The biggest rocky structure features a couple of caves, the largest of which has an entrance in the southern wall next to a splendid rocky archway covered in corals. The entrance can be found in around 20m (65ft) and it continues as a tunnel with walls and ceiling frequently broken by crevices. There are shelves full of Painted Rock Lobsters; their eyes reflecting the diver’s artificial light. After a relatively short distance the tunnel dips to the right, into a small bowl formation. This occasionally hosts an irritable 2m (6ft) Nurse Shark. The tunnel has two exits. The larger, preferred one, is to the right. The other exit is a lot smaller and often blocked by a number of Nurse Sharks. The other cave is smaller and not nearly as exciting, although at the entrance there are at least three anglerfish as well as lion, scorpion and stonefish, and is worth checking out.


During mating the male Pharaoh Cuttlefish (Sepia pharaonis) uses a modified arm to place packets of sperm into a pouch beneath the females’s mouth.


Roving Coralgrouper (Plectropomus pessuliferus) are often seen waiting their turn at one of the cleaning stations around coral reefs.


Three unnamed rocky outcrops lie immediately north of Great Swinton Island. The largest, central, outcrop features small creatures and large predators. The average depth is 20m (65ft) and in places it is deeper than 30m (100ft). Beneath the waves the islet is split in two from west to east by a canyon, which becomes narrower as you pass through it. The western end is marked by a large solitary rock with prominent ripples in the sand to each side. Behind this rock the gorge twists to the right and then follows through an archway highlighted by orange and yellow encrusting sponges. Beyond the arch is a small hole in the rocky floor, only large enough for a single diver to drop into. This opens into a small, low cave. It is very dark, but torchlight often reveals as many as five sleeping Nurse Sharks, some of them stacked. Returning to the underwater canyon can be an adventure as this is where Grey Reef Sharks and stingrays can be seen swimming nose to tail. Unfortunately, they are fairly nervous creatures and don’t hang around for very long.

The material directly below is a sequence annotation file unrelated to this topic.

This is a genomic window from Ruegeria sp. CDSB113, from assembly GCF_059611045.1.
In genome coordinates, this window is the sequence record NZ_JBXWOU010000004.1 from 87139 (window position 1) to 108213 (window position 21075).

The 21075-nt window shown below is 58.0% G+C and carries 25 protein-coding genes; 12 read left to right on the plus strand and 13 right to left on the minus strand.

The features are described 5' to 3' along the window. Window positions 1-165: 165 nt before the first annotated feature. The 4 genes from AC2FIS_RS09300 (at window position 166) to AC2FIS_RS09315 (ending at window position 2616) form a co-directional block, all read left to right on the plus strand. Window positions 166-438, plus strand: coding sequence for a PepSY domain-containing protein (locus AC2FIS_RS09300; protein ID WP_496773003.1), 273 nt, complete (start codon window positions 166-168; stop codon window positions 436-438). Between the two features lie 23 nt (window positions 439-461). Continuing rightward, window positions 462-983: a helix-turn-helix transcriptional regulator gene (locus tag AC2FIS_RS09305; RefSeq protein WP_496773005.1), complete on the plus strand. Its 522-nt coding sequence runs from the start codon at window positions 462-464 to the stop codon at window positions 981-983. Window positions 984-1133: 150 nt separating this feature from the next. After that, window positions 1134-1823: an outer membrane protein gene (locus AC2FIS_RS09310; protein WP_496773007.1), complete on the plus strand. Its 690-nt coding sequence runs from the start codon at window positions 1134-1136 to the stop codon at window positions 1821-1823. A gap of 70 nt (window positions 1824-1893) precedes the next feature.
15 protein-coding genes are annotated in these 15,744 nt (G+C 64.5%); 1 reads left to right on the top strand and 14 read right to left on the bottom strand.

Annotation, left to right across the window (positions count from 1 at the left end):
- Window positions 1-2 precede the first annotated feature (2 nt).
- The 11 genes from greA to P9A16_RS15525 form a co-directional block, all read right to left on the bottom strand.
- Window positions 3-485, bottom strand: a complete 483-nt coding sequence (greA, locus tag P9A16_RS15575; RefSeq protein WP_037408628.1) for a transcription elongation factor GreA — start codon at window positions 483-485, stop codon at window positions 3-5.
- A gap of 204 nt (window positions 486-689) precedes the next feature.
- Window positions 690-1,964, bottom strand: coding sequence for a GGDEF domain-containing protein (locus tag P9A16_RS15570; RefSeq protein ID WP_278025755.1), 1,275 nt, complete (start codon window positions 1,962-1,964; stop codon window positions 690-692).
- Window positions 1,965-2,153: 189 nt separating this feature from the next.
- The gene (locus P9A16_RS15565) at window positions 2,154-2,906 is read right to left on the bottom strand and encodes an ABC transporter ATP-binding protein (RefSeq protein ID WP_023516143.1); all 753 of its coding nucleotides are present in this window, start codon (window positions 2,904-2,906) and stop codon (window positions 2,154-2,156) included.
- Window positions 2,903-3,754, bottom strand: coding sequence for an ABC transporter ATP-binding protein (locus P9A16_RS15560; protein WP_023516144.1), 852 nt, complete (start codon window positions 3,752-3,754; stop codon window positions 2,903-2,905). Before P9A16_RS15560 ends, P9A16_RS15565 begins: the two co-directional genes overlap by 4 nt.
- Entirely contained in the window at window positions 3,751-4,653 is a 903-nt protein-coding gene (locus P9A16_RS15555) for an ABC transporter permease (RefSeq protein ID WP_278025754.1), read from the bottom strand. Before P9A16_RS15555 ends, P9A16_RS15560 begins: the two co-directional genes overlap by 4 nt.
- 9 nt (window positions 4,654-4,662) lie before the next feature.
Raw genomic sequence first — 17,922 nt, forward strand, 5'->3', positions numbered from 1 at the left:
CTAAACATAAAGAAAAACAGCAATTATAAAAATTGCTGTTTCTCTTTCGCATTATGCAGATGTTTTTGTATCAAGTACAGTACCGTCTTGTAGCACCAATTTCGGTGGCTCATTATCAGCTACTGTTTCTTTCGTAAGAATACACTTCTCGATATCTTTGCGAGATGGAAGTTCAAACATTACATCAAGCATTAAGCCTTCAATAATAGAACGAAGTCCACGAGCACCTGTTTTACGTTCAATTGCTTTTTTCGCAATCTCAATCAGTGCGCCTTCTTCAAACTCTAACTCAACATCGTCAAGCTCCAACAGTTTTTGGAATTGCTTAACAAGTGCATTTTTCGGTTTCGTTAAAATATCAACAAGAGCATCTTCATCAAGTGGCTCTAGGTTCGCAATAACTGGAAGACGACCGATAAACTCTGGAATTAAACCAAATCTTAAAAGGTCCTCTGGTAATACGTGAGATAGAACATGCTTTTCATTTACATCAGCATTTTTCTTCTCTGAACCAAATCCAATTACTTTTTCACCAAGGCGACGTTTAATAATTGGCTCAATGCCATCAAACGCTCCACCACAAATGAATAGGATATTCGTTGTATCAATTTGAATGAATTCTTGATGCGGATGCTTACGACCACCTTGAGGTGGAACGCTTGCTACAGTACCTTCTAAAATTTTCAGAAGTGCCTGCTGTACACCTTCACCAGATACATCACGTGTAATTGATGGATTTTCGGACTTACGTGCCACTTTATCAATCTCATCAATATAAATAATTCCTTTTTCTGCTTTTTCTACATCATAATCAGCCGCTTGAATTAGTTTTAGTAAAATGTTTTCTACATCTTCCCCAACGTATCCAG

Exiting the crevice brings you to an area teeming with tiny invertebrates and curious marine life - perfect for macro enthusiasts. Shrimps, eels, a number of shells and even sea horses are all regular sightings, along with ghost pipefish, anglerfish (frogfish) and the not-so-commonplace basket star.


The Andaman and Nicobar archipelagos comprise 572 islands nestled in the Bay of Bengal. They are also collectively referred to as Little India, although the islands are more commonly recognized as two separate groups. The Andaman Islands cover an area of about 352km (219 miles) top to bottom by 51km (32 miles) across. This narrow archipelago comprises five main islands: North, Middle, South and Great Andaman (the latter being the combination of Baratang and Rutland Islands). Port Blair on South Andaman is the islands’ capital and administrative centre.


Harlequin Ghost Pipefish (Solenostomus paradoxus) give birth to hundreds of minute, perfectly formed offspring, which are nursed in the male’s pouch.